Private investment is at the centre of Japan’s current Africa policy that aims to amplify its economic diplomacy in Africa, offsetting the increased Chinese presence in the continent mainly through sovereign investments. This has made the promotion of Japanese private investments in Africa a “strategic priority of Japan”, whose political impetus in this respect clashes with the economic interests of “risk-averse” Japanese investors. Accordingly, the protection of private investments has come to the fore hastening the Afro-Japanese BIT programme remained idle for decades.
The book (International Investment Law: National, Regional and Global Perspectives) examines the principles and practices of international investment law in the light of international law. The book is situated within the prevailing dynamics of international investment law and policy that are underpinned by competing interests of the host States and foreign investors.
In this book, the author took the interdisciplinary approach to explore the application of the FET clause in the IIAs between developed and developing countries as well as its subsequent effects on the socio-economic context of the developing state. The main aim of this book as stated in p. 171 is to re-conceptualize the FET clause from the perspective of the host States with comprehensive consideration of their social, political, and economic conditions.
The Post-COVID19 path to economic recovery in Latin America and the Caribbean will demand both Domestic Revenue Mobilization measures and the promotion of domestic and foreign investment. Amid all the controversy surrounding the concession of tax incentives, the COVID-19 pandemic taught us a lesson: nothing is a sole economic issue. Public policies should address other concerns such as employment, health, environment, and education. A well-designed package of governmental measures may be a balanced proposal that includes diverse public interests to achieve optimal delivery of public goods. This post will focus on the granting of tax incentives for the digital economy in accordance with the GATT, the GATS, and the OECD’s recommendations on harmful tax competition.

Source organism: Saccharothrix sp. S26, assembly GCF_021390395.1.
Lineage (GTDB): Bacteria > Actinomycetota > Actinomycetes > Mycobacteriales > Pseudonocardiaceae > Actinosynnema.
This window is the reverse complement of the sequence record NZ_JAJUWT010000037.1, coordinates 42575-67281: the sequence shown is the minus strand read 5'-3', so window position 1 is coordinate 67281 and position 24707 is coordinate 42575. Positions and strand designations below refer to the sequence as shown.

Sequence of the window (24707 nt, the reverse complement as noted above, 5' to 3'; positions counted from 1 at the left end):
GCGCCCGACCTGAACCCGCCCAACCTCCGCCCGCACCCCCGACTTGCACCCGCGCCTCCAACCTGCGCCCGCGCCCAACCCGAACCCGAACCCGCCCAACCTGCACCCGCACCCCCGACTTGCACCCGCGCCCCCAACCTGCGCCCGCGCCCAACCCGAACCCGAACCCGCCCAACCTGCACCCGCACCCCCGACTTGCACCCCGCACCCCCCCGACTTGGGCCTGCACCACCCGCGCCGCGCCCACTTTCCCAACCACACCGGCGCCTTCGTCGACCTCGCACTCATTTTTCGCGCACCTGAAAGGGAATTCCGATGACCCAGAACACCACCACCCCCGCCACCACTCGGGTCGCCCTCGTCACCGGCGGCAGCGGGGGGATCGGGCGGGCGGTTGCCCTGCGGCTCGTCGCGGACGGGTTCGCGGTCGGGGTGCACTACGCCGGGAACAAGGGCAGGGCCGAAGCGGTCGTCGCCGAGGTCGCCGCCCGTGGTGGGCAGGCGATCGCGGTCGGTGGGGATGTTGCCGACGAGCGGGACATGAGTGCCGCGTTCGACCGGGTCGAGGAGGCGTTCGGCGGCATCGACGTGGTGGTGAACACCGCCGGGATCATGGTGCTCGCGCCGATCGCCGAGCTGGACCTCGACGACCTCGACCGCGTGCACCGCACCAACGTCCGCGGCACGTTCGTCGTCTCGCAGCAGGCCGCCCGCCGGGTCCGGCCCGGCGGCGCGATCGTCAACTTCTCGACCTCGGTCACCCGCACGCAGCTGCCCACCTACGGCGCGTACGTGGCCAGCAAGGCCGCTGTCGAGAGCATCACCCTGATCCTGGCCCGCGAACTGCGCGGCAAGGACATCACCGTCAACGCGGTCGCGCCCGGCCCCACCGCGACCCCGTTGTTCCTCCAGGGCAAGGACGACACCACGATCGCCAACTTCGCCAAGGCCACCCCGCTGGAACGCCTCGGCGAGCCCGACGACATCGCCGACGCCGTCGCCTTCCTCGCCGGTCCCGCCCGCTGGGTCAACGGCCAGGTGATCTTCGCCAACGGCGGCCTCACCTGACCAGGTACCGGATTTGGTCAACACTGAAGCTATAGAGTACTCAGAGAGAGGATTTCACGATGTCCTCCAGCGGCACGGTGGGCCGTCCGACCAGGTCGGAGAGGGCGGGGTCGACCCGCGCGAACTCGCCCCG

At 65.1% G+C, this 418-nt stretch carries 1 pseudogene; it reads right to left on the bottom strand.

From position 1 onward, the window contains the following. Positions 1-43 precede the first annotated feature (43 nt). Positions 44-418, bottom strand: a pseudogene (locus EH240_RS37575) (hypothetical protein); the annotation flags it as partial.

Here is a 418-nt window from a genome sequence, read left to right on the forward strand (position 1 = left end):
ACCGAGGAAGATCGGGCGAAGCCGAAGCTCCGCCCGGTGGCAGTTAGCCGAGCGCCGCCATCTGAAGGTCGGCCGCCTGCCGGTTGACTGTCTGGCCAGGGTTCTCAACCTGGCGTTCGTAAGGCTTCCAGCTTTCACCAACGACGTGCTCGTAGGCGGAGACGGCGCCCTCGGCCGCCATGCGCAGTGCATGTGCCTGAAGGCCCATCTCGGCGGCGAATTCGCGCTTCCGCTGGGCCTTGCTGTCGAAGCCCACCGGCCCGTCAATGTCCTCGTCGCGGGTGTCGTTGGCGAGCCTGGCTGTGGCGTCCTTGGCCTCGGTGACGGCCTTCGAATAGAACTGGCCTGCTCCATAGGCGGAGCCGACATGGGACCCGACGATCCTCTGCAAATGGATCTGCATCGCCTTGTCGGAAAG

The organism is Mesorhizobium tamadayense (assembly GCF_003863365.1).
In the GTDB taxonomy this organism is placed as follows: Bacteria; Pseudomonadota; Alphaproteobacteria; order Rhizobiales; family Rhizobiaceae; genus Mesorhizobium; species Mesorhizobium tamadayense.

This article aims to demonstrate that the Interocean case is a paradigmatic decision, testing the limits of the Nigerian Foreign Investment Framework. The analysis concludes with tactical considerations regarding the designation of the State as well as its National Oil Company ("NOC") in ICSID proceedings. It concludes that the Interocean case has paved the way for shareholder disputes in oil and gas to be heard in Nigerian Courts.
The optional subjects being offered at SAU also have considerable number of readings that focus on South Asia. They also include the works of South Asian scholars and Third World scholars. All the optional courses offered at SAU address international issues of relevance to South Asia, in varying degrees. Discussions on general topics include special reference to South Asia in most of the courses. Thus, the LL.M. course at SAU is heralding in a South Asian approach to IL.
In the opinion of this contribution, African States must be more radical in their approach to investment treaty and ISDS reforms. First, they must retain the role of domestic courts in the resolution of investment disputes in line with their national constitutions. Second, where the case for an international dispute settlement mechanism is made, they must consider a state-state trade and investment dispute settlement bodies at the regional and continental levels for all transnational business disputes. Appeals from domestic courts could lie before regional appellate bodies and from a regional appellate to a continental dispute settlement body. This should provide assurance to investors and other business entities that their disputes can and must be resolved within the African continent.
Faced with a public health emergency due to the Coronavirus, a few governments, such as Singapore, Taiwan, and South Korea, have responded promptly and effectively. Some however are only recently beginning to provide substantial funds to counter and control of the spread of the disease, with other financial and economic measures designed to stabilize their economies and employment. These measures have included tax reduction, subsidies for certain sectors, and lowering interest rates. Other measures include shoring up investment in infrastructure projects.
The Beijing Treaty deals with the intellectual property rights of performers in audiovisual performances, notably by bolstering five kinds of exclusive economic rights for the beneficiaries’ performances fixed in an audiovisual format: the rights of reproduction, distribution, rental, making available and broadcasting and communication to the public. As home to Africa’s largest movie industry (Nollywood), the third largest movie industry globally, as well as one of the most dynamic global entertainment industries, this Treaty bears significant implications for actors and creative performers in Nigeria.
The Potchefstroom Electronic Law Journal (PER/PELJ) invites contributions from authors with regard to the impact of the COVID-19 on the future regulation of foreign investment in developing states.